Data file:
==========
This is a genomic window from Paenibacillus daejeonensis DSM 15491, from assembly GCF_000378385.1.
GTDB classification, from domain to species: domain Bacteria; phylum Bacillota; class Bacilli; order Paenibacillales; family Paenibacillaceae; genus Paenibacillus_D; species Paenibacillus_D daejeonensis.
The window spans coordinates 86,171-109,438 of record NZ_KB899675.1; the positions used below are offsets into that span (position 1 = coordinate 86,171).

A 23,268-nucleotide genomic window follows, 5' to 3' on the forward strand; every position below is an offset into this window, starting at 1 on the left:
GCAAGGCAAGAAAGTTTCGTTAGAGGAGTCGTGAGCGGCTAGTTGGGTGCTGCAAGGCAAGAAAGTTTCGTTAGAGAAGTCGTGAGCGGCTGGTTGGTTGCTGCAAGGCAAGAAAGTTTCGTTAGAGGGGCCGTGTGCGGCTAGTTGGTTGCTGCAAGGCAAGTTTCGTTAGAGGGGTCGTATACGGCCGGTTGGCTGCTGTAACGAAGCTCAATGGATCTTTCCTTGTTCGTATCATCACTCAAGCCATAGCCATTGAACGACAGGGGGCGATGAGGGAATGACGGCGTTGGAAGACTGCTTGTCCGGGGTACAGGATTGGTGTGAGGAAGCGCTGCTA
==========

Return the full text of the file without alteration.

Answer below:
This is a genomic window from Paenibacillus daejeonensis DSM 15491, from assembly GCF_000378385.1.
GTDB classification, from domain to species: domain Bacteria; phylum Bacillota; class Bacilli; order Paenibacillales; family Paenibacillaceae; genus Paenibacillus_D; species Paenibacillus_D daejeonensis.
The window spans coordinates 86,171-109,438 of record NZ_KB899675.1; the positions used below are offsets into that span (position 1 = coordinate 86,171).

A 23,268-nucleotide genomic window follows, 5' to 3' on the forward strand; every position below is an offset into this window, starting at 1 on the left:
GCAAGGCAAGAAAGTTTCGTTAGAGGAGTCGTGAGCGGCTAGTTGGGTGCTGCAAGGCAAGAAAGTTTCGTTAGAGAAGTCGTGAGCGGCTGGTTGGTTGCTGCAAGGCAAGAAAGTTTCGTTAGAGGGGCCGTGTGCGGCTAGTTGGTTGCTGCAAGGCAAGTTTCGTTAGAGGGGTCGTATACGGCCGGTTGGCTGCTGTAACGAAGCTCAATGGATCTTTCCTTGTTCGTATCATCACTCAAGCCATAGCCATTGAACGACAGGGGGCGATGAGGGAATGACGGCGTTGGAAGACTGCTTGTCCGGGGTACAGGATTGGTGTGAGGAAGCGCTGCTA